Chapter XX. Wherein "Fingerless" Fraser Returns
 

Big George had lost no time, and already the tow-boats were overboard, while a raft of timber was taking form alongside the ship. As soon as it was completed, it was loaded with crates and boxes and paraphernalia of all sorts, then towed ashore as the tide served. Another took its place, and another and another. All that night the torches flared and the decks drummed to a ceaseless activity. In the morning Boyd sent a squad of fishermen ashore to clear the ground for his buildings, and all day new rafts of lumber and material helped to increase the pile at the water's edge.

His early training as an engineer now stood him in good stead, for a thousand details demanded expert supervision; but he was as completely at home at this work as was Big George in his own part of the undertaking, and it was not long before order began to emerge from what seemed a hopeless chaos. Never did men have more willing hands to do their bidding than did he and George; and when a week later The Juliet, with Willis Marsh on board, came to anchor, the bunk-houses were up and peopled, while the new site had become a beehive of activity.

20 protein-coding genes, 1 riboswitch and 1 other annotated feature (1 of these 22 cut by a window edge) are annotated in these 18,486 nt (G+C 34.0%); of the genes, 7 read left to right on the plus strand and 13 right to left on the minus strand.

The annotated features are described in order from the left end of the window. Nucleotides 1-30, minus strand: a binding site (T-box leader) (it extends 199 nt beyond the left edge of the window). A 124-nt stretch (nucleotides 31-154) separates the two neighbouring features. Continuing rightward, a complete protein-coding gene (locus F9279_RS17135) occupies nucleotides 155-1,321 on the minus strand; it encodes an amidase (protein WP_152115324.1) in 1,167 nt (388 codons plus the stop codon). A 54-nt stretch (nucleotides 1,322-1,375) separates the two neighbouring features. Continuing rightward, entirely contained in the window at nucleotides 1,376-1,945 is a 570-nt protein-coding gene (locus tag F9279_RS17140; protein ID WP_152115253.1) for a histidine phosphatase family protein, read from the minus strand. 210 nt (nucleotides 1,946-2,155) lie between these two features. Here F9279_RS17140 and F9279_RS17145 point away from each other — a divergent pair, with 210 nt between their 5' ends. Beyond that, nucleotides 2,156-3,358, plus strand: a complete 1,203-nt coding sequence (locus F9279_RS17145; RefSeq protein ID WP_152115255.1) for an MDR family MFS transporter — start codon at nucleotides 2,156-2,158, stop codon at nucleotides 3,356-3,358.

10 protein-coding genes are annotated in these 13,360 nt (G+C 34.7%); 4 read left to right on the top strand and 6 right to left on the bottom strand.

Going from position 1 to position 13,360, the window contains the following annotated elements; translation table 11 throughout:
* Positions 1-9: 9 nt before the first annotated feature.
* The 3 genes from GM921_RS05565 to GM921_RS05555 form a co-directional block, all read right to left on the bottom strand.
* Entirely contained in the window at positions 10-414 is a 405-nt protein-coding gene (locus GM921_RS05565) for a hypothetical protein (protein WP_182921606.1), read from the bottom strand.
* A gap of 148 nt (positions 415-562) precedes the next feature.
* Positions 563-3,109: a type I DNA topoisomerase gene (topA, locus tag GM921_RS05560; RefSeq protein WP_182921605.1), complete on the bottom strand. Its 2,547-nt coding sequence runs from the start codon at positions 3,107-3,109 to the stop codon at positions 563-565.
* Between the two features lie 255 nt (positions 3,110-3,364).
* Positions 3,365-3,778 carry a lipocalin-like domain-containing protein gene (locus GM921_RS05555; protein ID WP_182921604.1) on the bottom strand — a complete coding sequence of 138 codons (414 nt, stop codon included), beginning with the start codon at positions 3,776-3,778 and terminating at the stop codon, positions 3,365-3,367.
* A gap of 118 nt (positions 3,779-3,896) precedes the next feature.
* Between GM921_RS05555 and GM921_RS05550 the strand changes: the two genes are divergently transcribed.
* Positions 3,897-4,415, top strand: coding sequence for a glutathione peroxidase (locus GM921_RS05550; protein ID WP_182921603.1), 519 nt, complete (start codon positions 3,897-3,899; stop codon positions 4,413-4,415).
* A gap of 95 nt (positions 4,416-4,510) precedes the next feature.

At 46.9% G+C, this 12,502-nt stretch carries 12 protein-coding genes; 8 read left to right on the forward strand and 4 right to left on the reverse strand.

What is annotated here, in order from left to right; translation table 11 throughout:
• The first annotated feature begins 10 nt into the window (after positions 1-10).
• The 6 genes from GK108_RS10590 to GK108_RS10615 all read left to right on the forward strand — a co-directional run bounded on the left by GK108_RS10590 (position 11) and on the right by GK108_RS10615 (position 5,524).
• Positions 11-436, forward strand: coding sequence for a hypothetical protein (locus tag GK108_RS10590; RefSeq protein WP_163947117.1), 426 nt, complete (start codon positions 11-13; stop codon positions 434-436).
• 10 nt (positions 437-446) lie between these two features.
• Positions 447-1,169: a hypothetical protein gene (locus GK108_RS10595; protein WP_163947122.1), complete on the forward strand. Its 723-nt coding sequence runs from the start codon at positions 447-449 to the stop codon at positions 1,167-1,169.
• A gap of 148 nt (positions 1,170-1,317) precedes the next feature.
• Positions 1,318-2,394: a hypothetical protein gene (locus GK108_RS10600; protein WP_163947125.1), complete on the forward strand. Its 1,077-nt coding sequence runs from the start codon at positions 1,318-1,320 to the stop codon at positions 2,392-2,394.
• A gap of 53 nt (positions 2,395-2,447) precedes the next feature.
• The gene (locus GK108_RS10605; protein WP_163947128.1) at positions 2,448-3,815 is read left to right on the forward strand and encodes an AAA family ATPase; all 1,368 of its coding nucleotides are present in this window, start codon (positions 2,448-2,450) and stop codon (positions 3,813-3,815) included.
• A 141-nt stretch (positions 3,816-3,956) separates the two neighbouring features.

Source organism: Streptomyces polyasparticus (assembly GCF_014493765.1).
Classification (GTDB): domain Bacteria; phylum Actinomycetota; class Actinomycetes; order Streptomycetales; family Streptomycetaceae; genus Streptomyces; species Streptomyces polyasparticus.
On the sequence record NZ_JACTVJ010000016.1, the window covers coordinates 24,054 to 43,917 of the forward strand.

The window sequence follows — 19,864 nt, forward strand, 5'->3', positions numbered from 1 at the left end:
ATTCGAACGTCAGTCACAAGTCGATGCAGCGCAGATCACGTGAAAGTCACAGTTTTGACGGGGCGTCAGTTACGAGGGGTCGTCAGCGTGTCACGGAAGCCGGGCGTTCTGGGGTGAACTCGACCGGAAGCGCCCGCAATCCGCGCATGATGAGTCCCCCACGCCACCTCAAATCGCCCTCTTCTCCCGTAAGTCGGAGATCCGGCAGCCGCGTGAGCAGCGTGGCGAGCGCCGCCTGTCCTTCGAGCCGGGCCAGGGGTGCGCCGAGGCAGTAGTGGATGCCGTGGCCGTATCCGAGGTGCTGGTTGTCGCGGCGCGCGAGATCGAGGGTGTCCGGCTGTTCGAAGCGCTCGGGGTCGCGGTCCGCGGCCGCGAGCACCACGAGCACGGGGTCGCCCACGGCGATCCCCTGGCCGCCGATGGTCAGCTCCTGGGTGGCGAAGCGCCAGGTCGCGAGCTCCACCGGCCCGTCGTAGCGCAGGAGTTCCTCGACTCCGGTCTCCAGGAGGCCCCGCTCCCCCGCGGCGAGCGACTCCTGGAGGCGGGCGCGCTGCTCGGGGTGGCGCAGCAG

The mouth of the Kalvik River is several miles wide, yet it contains but a small anchorage suitable for deep-draught ships, the rest of the harbor being underlaid with mud-bars and tide-flats over which none but small boats may pass; and as the canneries are distributed up and down the stream for a considerable distance, it is necessary to transport all supplies to and from the ships by means of tugs and lighters. Owing to the narrowness of the channel, The Juliet came to her moorings not far from The Bedford Castle.

To Marsh, already furious at the trick the ice had played him, this forced proximity to his rival brought home with added irony the fact that he had been forestalled, while it emphasized his knowledge that henceforth the conflict would be carried on at closer quarters. It would be a contest between two men, both determined to win by fair means or foul.